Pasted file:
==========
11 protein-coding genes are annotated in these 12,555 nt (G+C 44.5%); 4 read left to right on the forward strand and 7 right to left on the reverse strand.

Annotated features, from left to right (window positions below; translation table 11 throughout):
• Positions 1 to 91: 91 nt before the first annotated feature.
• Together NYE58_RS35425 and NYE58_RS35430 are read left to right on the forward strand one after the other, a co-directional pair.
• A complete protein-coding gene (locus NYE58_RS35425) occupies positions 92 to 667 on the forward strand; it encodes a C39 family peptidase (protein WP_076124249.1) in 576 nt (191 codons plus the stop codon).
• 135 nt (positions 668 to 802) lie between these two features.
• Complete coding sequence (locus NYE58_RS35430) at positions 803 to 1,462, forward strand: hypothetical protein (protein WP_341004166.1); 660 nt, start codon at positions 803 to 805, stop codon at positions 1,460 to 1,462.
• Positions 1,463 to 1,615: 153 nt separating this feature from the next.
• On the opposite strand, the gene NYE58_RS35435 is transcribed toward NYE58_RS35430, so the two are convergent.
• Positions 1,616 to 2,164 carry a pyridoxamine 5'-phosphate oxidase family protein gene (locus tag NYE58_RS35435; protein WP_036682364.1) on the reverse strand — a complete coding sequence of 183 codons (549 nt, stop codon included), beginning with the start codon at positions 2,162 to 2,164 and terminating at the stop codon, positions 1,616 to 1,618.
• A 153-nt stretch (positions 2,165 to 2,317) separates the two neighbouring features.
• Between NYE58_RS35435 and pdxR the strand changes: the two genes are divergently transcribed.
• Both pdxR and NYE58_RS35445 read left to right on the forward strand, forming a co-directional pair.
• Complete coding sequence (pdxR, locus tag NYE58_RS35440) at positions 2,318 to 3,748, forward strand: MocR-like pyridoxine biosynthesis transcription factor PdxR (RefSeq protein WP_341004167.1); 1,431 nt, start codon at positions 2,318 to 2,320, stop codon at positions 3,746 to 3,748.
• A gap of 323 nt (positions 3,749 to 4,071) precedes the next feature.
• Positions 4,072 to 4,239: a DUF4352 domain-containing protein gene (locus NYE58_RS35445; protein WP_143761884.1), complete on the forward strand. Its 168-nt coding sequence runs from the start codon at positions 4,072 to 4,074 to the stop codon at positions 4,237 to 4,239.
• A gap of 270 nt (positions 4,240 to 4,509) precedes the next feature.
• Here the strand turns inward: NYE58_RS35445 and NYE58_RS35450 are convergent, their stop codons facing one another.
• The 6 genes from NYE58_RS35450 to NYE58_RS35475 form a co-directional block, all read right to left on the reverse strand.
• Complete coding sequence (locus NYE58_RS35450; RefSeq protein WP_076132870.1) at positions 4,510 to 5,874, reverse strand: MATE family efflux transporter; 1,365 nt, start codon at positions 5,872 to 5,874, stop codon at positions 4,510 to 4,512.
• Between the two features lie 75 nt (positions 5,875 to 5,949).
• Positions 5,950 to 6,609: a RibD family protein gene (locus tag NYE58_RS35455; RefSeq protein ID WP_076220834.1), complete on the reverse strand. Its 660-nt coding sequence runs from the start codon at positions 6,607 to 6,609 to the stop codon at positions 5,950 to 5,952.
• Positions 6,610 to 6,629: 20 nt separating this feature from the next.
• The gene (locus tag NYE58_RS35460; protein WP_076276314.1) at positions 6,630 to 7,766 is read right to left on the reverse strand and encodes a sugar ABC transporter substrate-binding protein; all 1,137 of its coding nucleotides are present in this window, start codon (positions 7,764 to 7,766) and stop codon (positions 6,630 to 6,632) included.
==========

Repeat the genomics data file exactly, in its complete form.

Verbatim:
11 protein-coding genes are annotated in these 12,555 nt (G+C 44.5%); 4 read left to right on the forward strand and 7 right to left on the reverse strand.

Annotated features, from left to right (window positions below; translation table 11 throughout):
• Positions 1 to 91: 91 nt before the first annotated feature.
• Together NYE58_RS35425 and NYE58_RS35430 are read left to right on the forward strand one after the other, a co-directional pair.
• A complete protein-coding gene (locus NYE58_RS35425) occupies positions 92 to 667 on the forward strand; it encodes a C39 family peptidase (protein WP_076124249.1) in 576 nt (191 codons plus the stop codon).
• 135 nt (positions 668 to 802) lie between these two features.
• Complete coding sequence (locus NYE58_RS35430) at positions 803 to 1,462, forward strand: hypothetical protein (protein WP_341004166.1); 660 nt, start codon at positions 803 to 805, stop codon at positions 1,460 to 1,462.
• Positions 1,463 to 1,615: 153 nt separating this feature from the next.
• On the opposite strand, the gene NYE58_RS35435 is transcribed toward NYE58_RS35430, so the two are convergent.
• Positions 1,616 to 2,164 carry a pyridoxamine 5'-phosphate oxidase family protein gene (locus tag NYE58_RS35435; protein WP_036682364.1) on the reverse strand — a complete coding sequence of 183 codons (549 nt, stop codon included), beginning with the start codon at positions 2,162 to 2,164 and terminating at the stop codon, positions 1,616 to 1,618.
• A 153-nt stretch (positions 2,165 to 2,317) separates the two neighbouring features.
• Between NYE58_RS35435 and pdxR the strand changes: the two genes are divergently transcribed.
• Both pdxR and NYE58_RS35445 read left to right on the forward strand, forming a co-directional pair.
• Complete coding sequence (pdxR, locus tag NYE58_RS35440) at positions 2,318 to 3,748, forward strand: MocR-like pyridoxine biosynthesis transcription factor PdxR (RefSeq protein WP_341004167.1); 1,431 nt, start codon at positions 2,318 to 2,320, stop codon at positions 3,746 to 3,748.
• A gap of 323 nt (positions 3,749 to 4,071) precedes the next feature.
• Positions 4,072 to 4,239: a DUF4352 domain-containing protein gene (locus NYE58_RS35445; protein WP_143761884.1), complete on the forward strand. Its 168-nt coding sequence runs from the start codon at positions 4,072 to 4,074 to the stop codon at positions 4,237 to 4,239.
• A gap of 270 nt (positions 4,240 to 4,509) precedes the next feature.
• Here the strand turns inward: NYE58_RS35445 and NYE58_RS35450 are convergent, their stop codons facing one another.
• The 6 genes from NYE58_RS35450 to NYE58_RS35475 form a co-directional block, all read right to left on the reverse strand.
• Complete coding sequence (locus NYE58_RS35450; RefSeq protein WP_076132870.1) at positions 4,510 to 5,874, reverse strand: MATE family efflux transporter; 1,365 nt, start codon at positions 5,872 to 5,874, stop codon at positions 4,510 to 4,512.
• Between the two features lie 75 nt (positions 5,875 to 5,949).
• Positions 5,950 to 6,609: a RibD family protein gene (locus tag NYE58_RS35455; RefSeq protein ID WP_076220834.1), complete on the reverse strand. Its 660-nt coding sequence runs from the start codon at positions 6,607 to 6,609 to the stop codon at positions 5,950 to 5,952.
• Positions 6,610 to 6,629: 20 nt separating this feature from the next.
• The gene (locus tag NYE58_RS35460; protein WP_076276314.1) at positions 6,630 to 7,766 is read right to left on the reverse strand and encodes a sugar ABC transporter substrate-binding protein; all 1,137 of its coding nucleotides are present in this window, start codon (positions 7,764 to 7,766) and stop codon (positions 6,630 to 6,632) included.